Here Reviews

  • The trains of thought stirred up by the film's contemplation of what is here and what is there - and where you are - are endless and stimulating. And the movie is embellished with spectacularly beautiful, enigmatic bursts of abstract imagery.

    Stephen Holden — New York Times

  • The dreamy, feverish beauty of these sequences just barely balances out the pretension of the exposition.

    Karina Longworth — Village Voice

  • You must be willing to give yourself to Braden King's debut feature, a slow, meandering and sumptuously photographed road trip combined with an intimate love story. I gave, and I got. A lot.

    Joe Morgenstern — Wall Street Journal

  • It becomes highly affecting, concerned both with the limits of mapping a landscape and with lovers' difficulties in navigating each other.

    Farran Smith Nehme — New York Post

  • The film captures some impressive landscapes and layers an eclectic mix of original and traditional Armenian music over its unhurried travel time. But unless you count doing a lot of vodka shots, this is a dramatically uneventful two hours.

    David Rooney — Hollywood Reporter

  • "Here" seems motivated by a tone of searching and yearning, not of finding a single way. As Foster's character says at one point, "Getting lost was the goal."

    Mark Olsen — Los Angeles Times

  • [It] doesn't offer up a ton of narrative surprises, but there is plenty going on the screen to keep you engaged - and visually stimulated.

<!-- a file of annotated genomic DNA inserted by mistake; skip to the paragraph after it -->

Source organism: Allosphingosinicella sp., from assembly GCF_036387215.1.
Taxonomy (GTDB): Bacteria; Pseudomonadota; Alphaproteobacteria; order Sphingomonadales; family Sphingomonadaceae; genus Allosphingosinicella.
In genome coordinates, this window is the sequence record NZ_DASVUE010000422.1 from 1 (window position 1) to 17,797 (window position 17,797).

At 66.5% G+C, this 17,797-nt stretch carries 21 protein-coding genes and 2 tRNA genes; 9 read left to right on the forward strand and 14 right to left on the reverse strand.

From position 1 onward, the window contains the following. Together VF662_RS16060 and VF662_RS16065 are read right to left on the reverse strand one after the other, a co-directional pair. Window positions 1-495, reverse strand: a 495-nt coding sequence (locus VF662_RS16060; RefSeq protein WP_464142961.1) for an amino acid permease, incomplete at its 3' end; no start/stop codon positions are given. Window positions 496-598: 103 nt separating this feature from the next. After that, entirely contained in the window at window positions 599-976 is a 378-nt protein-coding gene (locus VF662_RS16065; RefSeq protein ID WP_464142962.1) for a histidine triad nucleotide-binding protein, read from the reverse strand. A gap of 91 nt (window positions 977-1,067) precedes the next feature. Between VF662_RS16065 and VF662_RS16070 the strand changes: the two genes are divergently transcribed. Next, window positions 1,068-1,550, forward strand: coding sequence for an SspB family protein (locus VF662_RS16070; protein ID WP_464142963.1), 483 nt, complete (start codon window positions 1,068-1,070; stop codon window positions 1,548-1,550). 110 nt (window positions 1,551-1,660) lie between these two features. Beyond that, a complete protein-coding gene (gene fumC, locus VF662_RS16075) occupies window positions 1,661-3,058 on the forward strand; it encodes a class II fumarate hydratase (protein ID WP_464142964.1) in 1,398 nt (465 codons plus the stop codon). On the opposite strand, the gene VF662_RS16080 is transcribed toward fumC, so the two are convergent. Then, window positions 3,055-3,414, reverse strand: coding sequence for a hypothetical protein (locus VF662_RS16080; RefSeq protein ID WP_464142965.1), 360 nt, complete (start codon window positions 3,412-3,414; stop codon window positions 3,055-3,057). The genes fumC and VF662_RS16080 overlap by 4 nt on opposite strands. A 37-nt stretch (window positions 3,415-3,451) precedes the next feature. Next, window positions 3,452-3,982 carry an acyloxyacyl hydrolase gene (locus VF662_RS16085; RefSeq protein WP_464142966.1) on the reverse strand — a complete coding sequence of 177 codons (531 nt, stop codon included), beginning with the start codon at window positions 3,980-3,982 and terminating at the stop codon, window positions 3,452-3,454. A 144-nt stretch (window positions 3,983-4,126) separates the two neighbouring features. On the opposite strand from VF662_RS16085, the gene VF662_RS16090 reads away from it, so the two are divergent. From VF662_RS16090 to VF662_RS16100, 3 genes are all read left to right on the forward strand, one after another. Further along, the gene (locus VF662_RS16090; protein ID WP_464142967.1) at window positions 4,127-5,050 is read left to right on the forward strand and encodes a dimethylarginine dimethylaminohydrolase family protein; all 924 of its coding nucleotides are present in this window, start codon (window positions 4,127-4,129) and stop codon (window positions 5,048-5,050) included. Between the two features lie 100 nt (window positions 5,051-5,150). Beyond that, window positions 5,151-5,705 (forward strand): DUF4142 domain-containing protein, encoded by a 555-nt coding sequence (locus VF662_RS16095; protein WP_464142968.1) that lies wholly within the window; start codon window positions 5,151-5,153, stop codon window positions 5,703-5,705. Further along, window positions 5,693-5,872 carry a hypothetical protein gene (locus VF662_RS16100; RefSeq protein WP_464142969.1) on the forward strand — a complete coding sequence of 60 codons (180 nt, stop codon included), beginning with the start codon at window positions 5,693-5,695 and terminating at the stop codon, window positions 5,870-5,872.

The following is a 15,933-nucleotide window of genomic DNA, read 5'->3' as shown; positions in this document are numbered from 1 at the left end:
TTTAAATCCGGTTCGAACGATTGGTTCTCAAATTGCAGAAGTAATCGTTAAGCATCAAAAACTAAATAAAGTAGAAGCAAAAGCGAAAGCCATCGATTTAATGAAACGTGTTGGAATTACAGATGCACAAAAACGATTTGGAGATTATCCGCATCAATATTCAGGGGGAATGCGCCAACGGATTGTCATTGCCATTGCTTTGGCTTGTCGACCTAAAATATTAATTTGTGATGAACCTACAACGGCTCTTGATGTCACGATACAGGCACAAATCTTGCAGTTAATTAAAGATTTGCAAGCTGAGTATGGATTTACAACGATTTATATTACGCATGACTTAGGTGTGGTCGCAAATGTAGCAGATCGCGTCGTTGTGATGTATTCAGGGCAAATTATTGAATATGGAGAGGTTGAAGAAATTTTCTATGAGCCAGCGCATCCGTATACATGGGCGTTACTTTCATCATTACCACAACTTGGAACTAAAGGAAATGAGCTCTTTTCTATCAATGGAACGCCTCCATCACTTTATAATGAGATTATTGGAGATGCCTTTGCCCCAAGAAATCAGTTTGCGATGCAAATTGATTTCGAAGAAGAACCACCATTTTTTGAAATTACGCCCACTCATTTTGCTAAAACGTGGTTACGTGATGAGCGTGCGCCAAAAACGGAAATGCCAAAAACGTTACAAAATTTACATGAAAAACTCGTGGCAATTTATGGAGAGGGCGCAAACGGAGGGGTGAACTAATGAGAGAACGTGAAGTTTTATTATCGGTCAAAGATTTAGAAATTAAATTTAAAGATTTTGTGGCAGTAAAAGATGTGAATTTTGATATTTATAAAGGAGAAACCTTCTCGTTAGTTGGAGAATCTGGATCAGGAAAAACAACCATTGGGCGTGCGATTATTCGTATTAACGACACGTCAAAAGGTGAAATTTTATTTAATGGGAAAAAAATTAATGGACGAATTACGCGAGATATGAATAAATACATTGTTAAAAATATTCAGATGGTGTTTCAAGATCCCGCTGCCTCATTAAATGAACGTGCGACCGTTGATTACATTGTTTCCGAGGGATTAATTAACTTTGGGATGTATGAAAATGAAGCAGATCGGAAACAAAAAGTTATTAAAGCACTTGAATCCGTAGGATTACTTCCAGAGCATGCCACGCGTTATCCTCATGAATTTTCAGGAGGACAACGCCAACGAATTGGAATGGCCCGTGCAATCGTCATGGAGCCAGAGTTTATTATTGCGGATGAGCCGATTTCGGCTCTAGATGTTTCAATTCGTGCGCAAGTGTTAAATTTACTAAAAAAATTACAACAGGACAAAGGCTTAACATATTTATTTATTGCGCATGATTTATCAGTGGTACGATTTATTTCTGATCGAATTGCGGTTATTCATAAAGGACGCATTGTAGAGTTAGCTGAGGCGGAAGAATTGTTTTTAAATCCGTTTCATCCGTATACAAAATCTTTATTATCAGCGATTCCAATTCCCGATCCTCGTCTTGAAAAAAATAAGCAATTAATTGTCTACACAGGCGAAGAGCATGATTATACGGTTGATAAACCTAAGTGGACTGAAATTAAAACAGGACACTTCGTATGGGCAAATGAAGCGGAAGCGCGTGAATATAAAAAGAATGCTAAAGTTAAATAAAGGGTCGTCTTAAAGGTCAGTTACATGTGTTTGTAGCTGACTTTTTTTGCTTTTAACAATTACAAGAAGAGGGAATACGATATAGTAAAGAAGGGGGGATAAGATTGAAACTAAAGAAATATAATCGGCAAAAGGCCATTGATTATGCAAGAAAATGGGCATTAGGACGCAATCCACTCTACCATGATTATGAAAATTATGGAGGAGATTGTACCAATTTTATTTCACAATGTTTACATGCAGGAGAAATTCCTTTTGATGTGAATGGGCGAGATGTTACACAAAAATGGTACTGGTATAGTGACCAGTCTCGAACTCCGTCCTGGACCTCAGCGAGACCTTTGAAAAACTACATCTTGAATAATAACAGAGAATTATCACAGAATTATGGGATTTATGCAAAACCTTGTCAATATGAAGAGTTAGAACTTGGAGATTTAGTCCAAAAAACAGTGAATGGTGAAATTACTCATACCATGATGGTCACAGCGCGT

David Lewis — San Francisco Chronicle

  • Grapples with the very idea of wanderlust, eventually coming to look at it as both a state of grace and an appealing delusion.

    Michael Nordine — Not Coming to a Theater Near You

  • Languid road movie, punctuated by ponderous abstract interludes, about a young American mapmaker in Armenia who meets a prodigal woman photographer. A promising filmmaker needs to his lose art-school baby fat.

    Frank Lovece — Film Journal International

  • The unstructured, come-what-may quality of a road movie is part of its appeal, but it can be a pitfall, too, when all that spontaneity starts to look more like lollygagging.

    Scott Tobias — AV Club

  • Viewers get ample time to luxuriate in the landscapes while gritting our teeth over Peter Coyote's pseudomythic narration and the sort of WTF meta touches that a first-year film student might find ridiculous.

    David Fear — Time Out

  • While everything here is mostly unspoken, and the film itself hints at a broader set of concerns than simply two lost souls meeting on foreign ground, Here too often feels like a jumble of ideas that don't quite cohere.

    Andrew Schenker — Slant Magazine

  • In HERE, the landscape doesn't become a character, as the boilerplate cliche would have it, but the brief-encounter romance becomes a proto-documentary.

    David D'Arcy — Screen International

  • One of those movies so fully achieved it restores your faith in the cinema.

    Ray Greene — Boxoffice Magazine

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